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Chase Amante's picture


For me, Step #1 is just "read a lot." As you read, you expose yourself to literary techniques, words, turns of phrase, narrative framing and structure, and many useful writing elements.

Step #2 is "have a desired emotional effect you want to have." For me every piece of writing is driven by emotion; I know what I want the reader to feel. It is all built around that. Then there is some factual/logical piece of it, that either supports the emotion, or is supported by the emotion. For instance, I want a guy to go open more girls. So I will write a piece on opening, to give him a fresh new tactic he can use for that, meanwhile I will write the piece with an emotional thrust designed to excite him to get out and open more girls.

I had a few flashes when younger due to just #s 1 and 2. But I still put out a lot of middling quality work then too. So when I was 18 I decided to start writing short stories every day. I did that for a while, hewing to the style of my favorite fiction author (H.P. Lovecraft). I started off very derivative, but wasn't worried about it, since everyone starts that way (and in fact, Lovecraft's early stuff is itself derivative, of Edgar Allen Poe, Lord Dunsany, etc.).

I talk about my approach to structuring articles in this post. Hector also has some great tips in that thread.

I will also say -- participating in forums made a big difference for me too. I spent a lot of time replying to guys' posts on forums, racking my brain for worthwhile and useful things to point out, to both give positive feedback and valuable critique. I did that consciously, to improve my ability to analyze, to write well, give quality feedback, and be able to come across as both knowledgeable and credible. It gets easier the more you do it. Forum posting replies led to making original forum contributions... which I did not want to do unless I had original ideas or tactics to share. That led to writing articles. If you read my article history on Girls Chase, it starts off with me doing mostly shorter articles, then progresses to longer and longer ones. It got easier and easier for me to write longer pieces as I wrote more.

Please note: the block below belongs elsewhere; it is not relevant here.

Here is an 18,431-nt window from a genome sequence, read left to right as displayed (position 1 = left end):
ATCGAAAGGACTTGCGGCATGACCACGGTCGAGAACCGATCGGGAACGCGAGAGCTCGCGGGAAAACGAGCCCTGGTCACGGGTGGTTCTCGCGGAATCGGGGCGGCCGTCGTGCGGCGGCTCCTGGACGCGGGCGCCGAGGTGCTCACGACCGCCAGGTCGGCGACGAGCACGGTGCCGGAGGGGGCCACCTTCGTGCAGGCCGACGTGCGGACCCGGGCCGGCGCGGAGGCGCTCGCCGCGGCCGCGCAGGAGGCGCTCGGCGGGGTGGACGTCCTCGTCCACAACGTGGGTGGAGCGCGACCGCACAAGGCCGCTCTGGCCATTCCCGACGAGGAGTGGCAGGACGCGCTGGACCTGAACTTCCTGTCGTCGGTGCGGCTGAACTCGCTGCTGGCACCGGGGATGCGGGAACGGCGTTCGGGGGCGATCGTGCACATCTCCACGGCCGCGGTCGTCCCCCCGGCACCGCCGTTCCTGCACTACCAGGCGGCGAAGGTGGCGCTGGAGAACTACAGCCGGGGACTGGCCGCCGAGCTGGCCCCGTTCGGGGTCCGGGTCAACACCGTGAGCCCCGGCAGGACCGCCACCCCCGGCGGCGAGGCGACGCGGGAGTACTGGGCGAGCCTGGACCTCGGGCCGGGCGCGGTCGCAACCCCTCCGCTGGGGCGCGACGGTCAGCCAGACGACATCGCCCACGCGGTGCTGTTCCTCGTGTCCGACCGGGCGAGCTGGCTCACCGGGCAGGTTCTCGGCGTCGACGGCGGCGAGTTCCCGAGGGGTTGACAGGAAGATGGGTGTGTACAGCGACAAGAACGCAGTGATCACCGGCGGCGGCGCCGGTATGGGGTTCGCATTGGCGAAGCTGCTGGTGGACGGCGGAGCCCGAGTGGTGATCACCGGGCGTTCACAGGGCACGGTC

When you're starting out, focus on short, easy stuff: short stories, forum posts/replies, anything that allows you to craft a full post with not too many words. This will teach you structure, pacing, framing, all the other stuff you need.

As you get better, and can write faster, and think as you write, you'll be able to do longer and bigger pieces, and complete them faster and faster, too.

Break a leg (quill), man!